4 and I have no idea what the Court is proposing, but of course my proposals
5 are on the basis of five days a week and the same numbers of hours that
6 we've had thus far. And of course if there is to be a variation in that,
7 there should, in all fairness to all parties, be an appropriate extension
8 of time to reflect any diminution in the sitting hours of the day, for
9 example. But I would encourage the Chamber to find other ways to lessen
10 the burden on the accused.
11 Principally, of course, we would press him through you to make the
12 use of lawyers to represent him. Other courts around the world, and I
13 think even in Arusha have imposed counsel on accused, and that is the way
14 he can save himself from the consequences of his ill health. If that is
15 not something that can be done, and we may come back to pressing that upon
16 the Chamber, then we would invite you to exercise your powers to narrow
17 the issues in such a way that his time can be better focused and his
18 energy more properly expended on what's truly material to this case. And
19 he may find that doing that will conserve his energies.
20 Two matters before I close. The experts listed within the
21 Croatian sector are to cover really all indictments. Likewise with the
22 number of insiders. They're really for all indictments, but as I've
23 perhaps already hinted, it's very difficult to know precisely how many
24 insiders are likely to be available. It's difficult to know how many we
25 are likely, of the present ones we have in mind, we are likely to want to
1 call given that unfolding events may make better witnesses available who
2 will make it unnecessary to call those who are of less value.
3 The psychiatrist, I'm informed and should have had this in mind
4 myself, is partly a fact witness and deals with the widespread character
5 of sexual assaults in both Croatia and Bosnia, and that's, of course,
6 significant, very significant, in cases of this kind, and we'd ask you to,
7 in principle, admit such evidence.
8 I'm going to check with my colleagues to see if there's anything
9 else they want me to say.
10 I don't know if I can help further.
11 JUDGE MAY: Yes. Thank you.
12 Mr. Milosevic, you've heard what's been said. There are three
13 matters for you to address us on in particular. The first is the time
14 that you require for preparation. The second is the issue of an opening
15 statement, whether you want to apply to make one and whether it should be
16 limited in time. And the third is your medical condition and whether and
17 what impact it has on the trial. If you want to say anything about that,
18 of course, you can. As you know, we've had the medical report in front of
21 THE ACCUSED: [Interpretation] You started these deliberations by
22 referring to Rule 73 bis. What does Rule 73 bis mean? What's it all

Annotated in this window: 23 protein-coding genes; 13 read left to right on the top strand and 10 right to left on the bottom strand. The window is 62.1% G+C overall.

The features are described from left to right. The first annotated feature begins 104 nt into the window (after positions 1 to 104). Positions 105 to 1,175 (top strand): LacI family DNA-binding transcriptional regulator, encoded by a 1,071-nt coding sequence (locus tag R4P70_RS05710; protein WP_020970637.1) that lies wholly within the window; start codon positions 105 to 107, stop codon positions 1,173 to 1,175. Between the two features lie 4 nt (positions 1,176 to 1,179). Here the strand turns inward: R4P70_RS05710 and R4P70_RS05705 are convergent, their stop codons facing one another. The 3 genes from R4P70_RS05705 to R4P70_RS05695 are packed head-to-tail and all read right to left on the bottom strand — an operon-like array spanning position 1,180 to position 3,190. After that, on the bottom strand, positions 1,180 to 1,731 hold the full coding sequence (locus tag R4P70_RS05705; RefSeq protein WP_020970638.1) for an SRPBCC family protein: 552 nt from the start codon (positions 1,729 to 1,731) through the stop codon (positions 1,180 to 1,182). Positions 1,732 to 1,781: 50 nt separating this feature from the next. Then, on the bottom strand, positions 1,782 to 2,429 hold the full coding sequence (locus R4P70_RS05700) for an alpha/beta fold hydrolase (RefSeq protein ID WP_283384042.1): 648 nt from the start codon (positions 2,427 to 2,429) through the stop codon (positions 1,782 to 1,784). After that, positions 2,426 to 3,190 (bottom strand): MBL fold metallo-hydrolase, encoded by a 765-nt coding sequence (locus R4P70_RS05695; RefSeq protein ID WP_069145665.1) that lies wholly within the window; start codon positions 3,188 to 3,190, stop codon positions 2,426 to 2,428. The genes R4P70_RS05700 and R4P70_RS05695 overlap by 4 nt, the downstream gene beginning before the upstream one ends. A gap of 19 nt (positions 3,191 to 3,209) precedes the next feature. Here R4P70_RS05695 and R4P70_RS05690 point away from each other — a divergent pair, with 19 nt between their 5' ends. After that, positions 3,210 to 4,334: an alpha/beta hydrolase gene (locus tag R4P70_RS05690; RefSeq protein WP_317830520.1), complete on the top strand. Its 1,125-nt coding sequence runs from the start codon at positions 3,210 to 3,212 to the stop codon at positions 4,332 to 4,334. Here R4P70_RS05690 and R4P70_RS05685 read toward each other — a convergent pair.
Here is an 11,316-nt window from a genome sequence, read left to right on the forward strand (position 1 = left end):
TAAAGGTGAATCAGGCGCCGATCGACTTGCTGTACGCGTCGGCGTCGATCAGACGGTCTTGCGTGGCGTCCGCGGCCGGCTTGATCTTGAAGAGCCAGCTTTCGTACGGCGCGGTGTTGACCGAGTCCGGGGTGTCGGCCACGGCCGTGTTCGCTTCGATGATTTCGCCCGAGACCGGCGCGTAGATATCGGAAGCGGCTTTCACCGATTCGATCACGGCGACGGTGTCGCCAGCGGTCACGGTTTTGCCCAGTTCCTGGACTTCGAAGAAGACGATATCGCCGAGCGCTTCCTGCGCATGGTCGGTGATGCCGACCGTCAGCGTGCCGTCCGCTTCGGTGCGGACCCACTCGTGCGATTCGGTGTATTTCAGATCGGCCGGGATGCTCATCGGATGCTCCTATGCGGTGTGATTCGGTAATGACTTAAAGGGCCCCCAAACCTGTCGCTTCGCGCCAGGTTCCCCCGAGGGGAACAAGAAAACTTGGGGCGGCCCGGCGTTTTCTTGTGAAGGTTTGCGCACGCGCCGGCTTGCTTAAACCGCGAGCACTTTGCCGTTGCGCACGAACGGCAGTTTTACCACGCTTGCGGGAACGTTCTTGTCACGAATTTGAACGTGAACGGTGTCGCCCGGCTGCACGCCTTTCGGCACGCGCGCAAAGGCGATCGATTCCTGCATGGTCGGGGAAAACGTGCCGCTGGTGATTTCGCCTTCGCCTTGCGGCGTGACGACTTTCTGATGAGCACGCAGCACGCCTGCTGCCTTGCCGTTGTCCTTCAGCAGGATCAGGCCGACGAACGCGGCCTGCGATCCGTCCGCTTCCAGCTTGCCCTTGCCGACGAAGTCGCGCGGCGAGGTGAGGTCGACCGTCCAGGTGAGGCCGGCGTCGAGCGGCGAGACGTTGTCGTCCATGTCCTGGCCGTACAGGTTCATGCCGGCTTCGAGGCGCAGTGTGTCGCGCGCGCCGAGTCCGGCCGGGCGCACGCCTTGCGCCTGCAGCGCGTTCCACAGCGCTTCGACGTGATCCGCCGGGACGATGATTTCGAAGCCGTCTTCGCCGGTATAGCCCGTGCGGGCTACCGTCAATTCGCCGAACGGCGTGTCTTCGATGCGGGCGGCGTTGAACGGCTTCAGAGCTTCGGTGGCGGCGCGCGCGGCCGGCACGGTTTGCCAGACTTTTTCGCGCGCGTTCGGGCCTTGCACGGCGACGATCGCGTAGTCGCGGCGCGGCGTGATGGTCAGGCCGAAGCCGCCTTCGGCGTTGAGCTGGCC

24 JUDGE MAY: It's about the Trial Chamber at a Pre-Trial Conference
25 fixing time limits and the like and numbers of witnesses on the
1 Prosecution. It's a Rule which relates specifically to the Prosecution.
2 I should point out there's another one which refers to the Defence, which
3 gives the Trial Chamber similar powers in relation to the Defence. But
4 we're only, at the moment, concerned with the Prosecution.
5 Now, that's really, as I've said before, really between the Trial
6 Chamber and the Prosecution.
7 THE ACCUSED: [Interpretation] All right. I wanted to know that
8 from the very outset, because it was my understanding, on the basis of
9 what you said and on the basis of what Mr. Nice said, the only question
10 here is the question of time. All issues pertain to time only.
11 Did I understand this properly?
12 JUDGE MAY: Well, you've heard what's been discussed. The Trial
13 Chamber is considering whether it should fix time limits on the
14 Prosecution or amend the time limit which has been fixed and whether it
15 should impose a limit on the number of witnesses.
16 As I say, that's strictly a matter for the Trial Chamber. It
17 doesn't really affect you. But what does affect you is the amount of time
18 you're asking for to prepare for the rest of the case. You've heard
19 what -- you've heard what the Prosecution says, that it will produce, and
20 we will have them produce this early next week, a list of 60 witnesses to
21 be taken between now and Christmas. On those you can concentrate. You
22 will have next week for preparation, so you will have a month, including
23 the recess, for preparation. There is also the matter of your medical
24 condition. Those are the matters which you should be addressing us about.
25 THE ACCUSED: [Interpretation] All right, Mr. May. I understand
1 what the questions are, but I would like to say first that it seems absurd
2 to claim -- for the Prosecutor to claim that they deserve credit for
3 shortening the time taken up through applying Rule 92 bis, through
4 accepting written statements made by witnesses. By doing this, more than
5 ever, you are practically making it possible for the other side to have
6 the possibility of serving here an unlimited quantity of their
7 fabrications and lies. And on the other hand, you are limiting the time